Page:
• Shadow of a Doubt (1943), a slow-burning Hitchcock thriller, features a strictly-by-the-rules librarian. Check it out for yourself in the “Closing time” post.

Class IV films:

The following list of posts are about Class IV films with librarians who play a cameo role with little or no dialogue.

  • Brainstorm (1983) is a futuristic, mind-bending thriller, and Natalie Wood’s final film. In my “Brainstorming” post, I highlight the end of the film that features the Tape Library and its technicians.
  • The TV remake of Carrie (2002) and its school library scenes are featured in my “Getting carried away” post.
  • The legal thriller Criminal Law (1988) includes a brief scene in a law library, analyzed in the “Criminal law librarian” post.
  • The drama Gods and Monsters (1998) is all about famed horror film director James Whale. Explored in the “I got your Information Provider right here” post.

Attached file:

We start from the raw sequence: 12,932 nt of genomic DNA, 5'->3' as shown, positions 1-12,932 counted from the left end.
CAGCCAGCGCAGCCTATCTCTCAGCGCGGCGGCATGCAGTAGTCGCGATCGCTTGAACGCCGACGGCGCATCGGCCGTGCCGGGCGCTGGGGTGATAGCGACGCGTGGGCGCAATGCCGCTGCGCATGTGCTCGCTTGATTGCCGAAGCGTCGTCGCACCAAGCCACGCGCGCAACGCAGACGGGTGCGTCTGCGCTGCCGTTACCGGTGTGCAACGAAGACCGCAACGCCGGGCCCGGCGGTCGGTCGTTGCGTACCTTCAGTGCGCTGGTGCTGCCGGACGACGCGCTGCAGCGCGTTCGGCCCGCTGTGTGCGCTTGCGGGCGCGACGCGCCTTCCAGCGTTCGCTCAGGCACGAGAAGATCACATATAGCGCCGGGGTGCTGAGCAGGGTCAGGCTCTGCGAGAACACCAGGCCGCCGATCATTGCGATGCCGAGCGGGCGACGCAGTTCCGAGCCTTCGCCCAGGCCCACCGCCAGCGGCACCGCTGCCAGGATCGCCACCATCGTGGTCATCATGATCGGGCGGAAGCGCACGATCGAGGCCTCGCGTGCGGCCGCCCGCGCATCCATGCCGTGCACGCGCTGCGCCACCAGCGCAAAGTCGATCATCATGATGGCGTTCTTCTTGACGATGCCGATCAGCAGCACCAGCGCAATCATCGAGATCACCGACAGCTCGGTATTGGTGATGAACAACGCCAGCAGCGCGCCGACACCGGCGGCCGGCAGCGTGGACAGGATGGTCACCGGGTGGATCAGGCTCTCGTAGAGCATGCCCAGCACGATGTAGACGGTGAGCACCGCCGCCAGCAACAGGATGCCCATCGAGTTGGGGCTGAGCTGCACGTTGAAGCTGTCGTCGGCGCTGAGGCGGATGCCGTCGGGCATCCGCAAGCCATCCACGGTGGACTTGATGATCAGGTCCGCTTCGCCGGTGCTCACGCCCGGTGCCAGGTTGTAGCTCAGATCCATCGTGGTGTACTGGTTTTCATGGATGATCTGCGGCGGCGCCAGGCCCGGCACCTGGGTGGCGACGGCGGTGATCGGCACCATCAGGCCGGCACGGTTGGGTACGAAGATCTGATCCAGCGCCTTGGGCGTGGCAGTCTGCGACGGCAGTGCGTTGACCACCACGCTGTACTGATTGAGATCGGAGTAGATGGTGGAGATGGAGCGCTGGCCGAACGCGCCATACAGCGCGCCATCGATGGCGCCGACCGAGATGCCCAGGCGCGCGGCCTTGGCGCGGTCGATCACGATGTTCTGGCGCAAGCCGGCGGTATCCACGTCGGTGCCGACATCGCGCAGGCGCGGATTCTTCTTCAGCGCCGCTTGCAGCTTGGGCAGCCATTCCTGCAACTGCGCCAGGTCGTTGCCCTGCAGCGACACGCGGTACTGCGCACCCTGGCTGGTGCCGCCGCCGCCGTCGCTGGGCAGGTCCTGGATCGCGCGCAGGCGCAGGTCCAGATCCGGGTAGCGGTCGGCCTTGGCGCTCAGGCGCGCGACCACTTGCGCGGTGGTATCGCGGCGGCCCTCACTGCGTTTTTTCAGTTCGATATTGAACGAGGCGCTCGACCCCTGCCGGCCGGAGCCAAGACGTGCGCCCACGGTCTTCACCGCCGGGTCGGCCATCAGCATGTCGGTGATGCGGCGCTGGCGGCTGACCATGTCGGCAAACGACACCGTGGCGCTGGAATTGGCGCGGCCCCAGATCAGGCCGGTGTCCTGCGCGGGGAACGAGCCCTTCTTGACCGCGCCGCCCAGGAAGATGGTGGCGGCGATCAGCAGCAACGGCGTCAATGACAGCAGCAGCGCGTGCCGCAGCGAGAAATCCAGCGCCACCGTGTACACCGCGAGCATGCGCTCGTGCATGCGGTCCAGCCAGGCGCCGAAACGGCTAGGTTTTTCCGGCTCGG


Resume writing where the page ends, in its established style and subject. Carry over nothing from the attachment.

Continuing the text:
• I Love You to Death (1990), another murderous, pitch-black comedy, gets the voyeuristic treatment in “Love in the stacks” post.
  • Killer Movie (2008) features a memorable scary librarian cameo, featured in the “Killer Movie, Scary librarian” post.
  • The Night Strangler (1973) is the sequel to the 1972 cult classic The Night Stalker. I dig deep in the “The Night Strangler and the underground librarian” post.
  • Marathon Man (1976), a dramatic thriller, includes a brief college library scene. Read more in the “‘Meet cute’ marathon” post.
  • Pickup on South Street (1953), a film noir minor classic, features the first African-American librarian portrayal on film. Featured in the “South Street librarian” post.
  • Scream Blacula Scream (1973), the sequel to the 1972 cult classic Blacula, includes an oddly organized library set and paisley-clad librarian. See more in the recent “Scream librarian scream” post.